Friday, November 11, 2011

Bizarro Birthday


If there is one thing that defines my existence, and maybe always has, it is my difficulty with navigating through the complexity of my emotional states of mind. In fact, so hard do I find this task, that too often I choose not to do it, and I instead ignore my feelings, or suppress them, or disengage.

Or play SHITLOADS of X-Box 360 and blow off the things I need to do altogether! WOOHOO!

Yeah...how's that workin' out for ya?

This navigational difficulty has been a defining characteristic of my life, as many of you have read.

These feelings never stay submerged or repressed for long however. They always find a way to come out. Sometimes they will emerge as explosive bouts of anger and all mailboxes, everywhere, will cower in fear, or they will emerge as waterworks, with Yours Truly collapsing on the floor in uncontrollable sobs. I suppose it is the price I pay for not choosing to lead a more balanced emotional life.


I am writing about this because yesterday morning I realized that I had not cried for quite a while. Not really. Not since August, when I lost it over The iPad Incident. I have had some tears, mainly inspired during my most recent re-watching of the LOST TV show, but not outright, full-tilt crying.

Yes, I used the term 'had not'.

I broke my streak yesterday.

What's strange is that the motivator came from the Leftiest of Left Fields.

I awoke in a great mood. It was Bennett's birthday. He turned 4 years old. And although he isn't REALLY 4 years old in his head, I didn't care, and still don't. I'm was not going to let that get me down. I refused to. How's THAT for evolution, BABY?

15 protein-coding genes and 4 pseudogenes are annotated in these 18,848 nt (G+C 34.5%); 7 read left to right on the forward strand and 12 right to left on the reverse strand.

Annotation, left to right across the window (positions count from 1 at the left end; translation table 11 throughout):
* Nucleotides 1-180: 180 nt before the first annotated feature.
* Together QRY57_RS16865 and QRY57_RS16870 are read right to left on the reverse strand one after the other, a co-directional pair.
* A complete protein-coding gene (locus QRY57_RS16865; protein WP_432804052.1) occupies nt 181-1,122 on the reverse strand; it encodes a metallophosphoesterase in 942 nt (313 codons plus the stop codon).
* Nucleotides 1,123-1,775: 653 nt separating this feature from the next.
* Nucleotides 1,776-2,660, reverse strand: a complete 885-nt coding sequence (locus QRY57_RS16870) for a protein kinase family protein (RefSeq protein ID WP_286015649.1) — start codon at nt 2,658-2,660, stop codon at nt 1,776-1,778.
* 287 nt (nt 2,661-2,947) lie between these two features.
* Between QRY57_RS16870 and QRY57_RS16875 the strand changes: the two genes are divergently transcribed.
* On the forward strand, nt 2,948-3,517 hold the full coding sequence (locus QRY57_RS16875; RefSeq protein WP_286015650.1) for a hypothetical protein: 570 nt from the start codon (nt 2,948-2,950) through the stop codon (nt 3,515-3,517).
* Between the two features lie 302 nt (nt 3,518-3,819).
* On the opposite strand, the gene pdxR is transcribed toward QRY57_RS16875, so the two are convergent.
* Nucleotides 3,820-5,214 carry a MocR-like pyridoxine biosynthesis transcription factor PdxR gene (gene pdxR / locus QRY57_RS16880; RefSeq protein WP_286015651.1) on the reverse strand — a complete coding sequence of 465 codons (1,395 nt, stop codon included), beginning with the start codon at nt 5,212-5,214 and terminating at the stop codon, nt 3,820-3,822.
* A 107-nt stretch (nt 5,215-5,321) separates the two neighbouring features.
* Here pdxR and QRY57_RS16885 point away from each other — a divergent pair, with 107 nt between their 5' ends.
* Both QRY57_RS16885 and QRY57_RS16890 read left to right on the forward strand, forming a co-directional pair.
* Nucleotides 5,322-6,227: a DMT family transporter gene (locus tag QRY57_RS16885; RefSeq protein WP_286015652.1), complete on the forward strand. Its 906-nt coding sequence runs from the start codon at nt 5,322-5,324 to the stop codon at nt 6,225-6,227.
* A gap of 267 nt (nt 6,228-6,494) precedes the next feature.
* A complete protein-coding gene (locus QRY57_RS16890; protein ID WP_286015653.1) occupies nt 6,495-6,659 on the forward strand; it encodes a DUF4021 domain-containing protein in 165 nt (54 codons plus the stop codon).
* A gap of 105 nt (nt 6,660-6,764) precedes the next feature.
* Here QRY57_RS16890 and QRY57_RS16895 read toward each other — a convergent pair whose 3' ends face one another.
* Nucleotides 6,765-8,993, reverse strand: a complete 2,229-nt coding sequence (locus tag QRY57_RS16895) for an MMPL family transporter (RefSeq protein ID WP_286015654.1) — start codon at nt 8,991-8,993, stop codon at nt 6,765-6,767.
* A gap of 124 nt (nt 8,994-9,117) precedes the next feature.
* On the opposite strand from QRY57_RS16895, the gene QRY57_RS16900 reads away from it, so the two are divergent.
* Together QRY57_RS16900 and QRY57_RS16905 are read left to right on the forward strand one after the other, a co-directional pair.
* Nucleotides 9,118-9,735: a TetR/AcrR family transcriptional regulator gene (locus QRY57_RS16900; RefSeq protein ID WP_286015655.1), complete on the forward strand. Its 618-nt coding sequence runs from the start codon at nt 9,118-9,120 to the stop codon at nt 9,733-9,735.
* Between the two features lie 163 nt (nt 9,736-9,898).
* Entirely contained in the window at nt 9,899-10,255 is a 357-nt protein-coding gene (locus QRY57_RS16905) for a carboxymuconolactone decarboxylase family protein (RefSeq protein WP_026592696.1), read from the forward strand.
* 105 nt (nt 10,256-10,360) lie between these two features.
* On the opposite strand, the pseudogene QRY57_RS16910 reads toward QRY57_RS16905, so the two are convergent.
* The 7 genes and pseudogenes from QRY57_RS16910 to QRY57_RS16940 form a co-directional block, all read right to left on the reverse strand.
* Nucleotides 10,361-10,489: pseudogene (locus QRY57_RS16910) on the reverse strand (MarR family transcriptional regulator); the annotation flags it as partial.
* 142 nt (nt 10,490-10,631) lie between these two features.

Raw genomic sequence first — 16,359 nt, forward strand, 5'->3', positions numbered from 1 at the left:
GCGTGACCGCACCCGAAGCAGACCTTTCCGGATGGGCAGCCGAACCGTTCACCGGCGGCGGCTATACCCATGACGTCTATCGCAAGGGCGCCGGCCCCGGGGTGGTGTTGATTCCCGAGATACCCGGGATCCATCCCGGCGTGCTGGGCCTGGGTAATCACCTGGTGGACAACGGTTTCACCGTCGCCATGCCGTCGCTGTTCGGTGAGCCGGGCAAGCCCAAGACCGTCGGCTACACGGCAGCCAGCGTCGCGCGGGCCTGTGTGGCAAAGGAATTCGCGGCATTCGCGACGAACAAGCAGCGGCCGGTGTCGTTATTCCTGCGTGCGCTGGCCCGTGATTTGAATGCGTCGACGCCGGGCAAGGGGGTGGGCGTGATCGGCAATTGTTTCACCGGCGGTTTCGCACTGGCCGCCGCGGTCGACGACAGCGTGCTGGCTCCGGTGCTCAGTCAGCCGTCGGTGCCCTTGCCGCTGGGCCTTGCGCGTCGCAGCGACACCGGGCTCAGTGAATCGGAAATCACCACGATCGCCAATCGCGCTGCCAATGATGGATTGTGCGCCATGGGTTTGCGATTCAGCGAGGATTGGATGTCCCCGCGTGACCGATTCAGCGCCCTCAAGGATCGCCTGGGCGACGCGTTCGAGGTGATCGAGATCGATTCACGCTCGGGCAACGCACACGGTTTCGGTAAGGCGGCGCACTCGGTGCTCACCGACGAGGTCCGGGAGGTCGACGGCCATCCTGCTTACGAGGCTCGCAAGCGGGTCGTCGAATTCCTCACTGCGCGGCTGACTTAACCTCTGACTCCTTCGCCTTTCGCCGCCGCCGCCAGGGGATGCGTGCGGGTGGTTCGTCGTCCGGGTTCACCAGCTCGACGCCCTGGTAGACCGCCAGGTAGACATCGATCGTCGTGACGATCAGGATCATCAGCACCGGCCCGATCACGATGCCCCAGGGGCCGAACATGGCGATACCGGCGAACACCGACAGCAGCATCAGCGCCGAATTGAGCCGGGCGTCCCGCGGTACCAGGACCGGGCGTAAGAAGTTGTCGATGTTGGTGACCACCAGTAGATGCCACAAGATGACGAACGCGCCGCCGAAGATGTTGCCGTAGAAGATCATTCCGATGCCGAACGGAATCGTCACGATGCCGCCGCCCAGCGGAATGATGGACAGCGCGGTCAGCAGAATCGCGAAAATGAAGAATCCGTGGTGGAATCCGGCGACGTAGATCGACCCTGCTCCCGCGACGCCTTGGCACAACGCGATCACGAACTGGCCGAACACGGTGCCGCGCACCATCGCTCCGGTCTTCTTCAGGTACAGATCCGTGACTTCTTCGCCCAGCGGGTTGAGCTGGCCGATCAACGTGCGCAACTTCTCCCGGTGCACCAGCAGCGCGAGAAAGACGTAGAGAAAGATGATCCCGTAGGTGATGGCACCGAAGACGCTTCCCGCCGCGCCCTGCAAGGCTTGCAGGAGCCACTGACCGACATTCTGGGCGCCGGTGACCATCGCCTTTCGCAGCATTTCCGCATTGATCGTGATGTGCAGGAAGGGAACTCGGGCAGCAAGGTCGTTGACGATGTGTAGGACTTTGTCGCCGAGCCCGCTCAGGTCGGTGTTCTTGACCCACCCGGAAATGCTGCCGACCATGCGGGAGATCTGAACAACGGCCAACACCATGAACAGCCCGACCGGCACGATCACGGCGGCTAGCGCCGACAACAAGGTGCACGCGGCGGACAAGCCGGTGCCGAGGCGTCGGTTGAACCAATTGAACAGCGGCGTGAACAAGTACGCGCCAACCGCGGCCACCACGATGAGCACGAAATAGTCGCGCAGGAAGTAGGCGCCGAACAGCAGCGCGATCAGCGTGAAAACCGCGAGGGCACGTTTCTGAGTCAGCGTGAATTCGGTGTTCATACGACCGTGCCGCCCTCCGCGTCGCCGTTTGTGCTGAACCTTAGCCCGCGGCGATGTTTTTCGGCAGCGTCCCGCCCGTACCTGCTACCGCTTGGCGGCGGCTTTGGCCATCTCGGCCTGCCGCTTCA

My interactions with him that morning were pleasant and warm, and I was NOT going to stress over the fact that he had NO IDEA AT ALL that it was not his birthday and doesn't even understand the concept of one. I was not going to dwell on the fact that he doesn't understand what 4 years old means, or that he still, when asked 'Bennett, who am I?', he calls me 'Kee-KO' after the Home Health Aide.

Denial is a beautiful thing, isn't it?

Nope, because I am all about celebrating the fact that the night before he came up to me and guided me by the hand to the bathroom and proceeded to bomb Dresden in the toilet bowl, squealing 'Puh-PAY!' after every delightful grunt. Nope, because I am all about being overjoyed that when I say 'Stand up.' to get his shoes on, he stands without hesitation. Nope, because when I say 'Ben-Ben, give Dadda a kiss.' he will grin, lean in and give me a kiss, wring his hands together, giggle like the Joker and then run away.


It's the little things that you learn to appreciate when you don't have everything working as it should with your kid. And man-o-shevitz...I love that kid, and I deeply, wholeheartedly, with everything I am...appreciate how lucky I am to have what I have with him.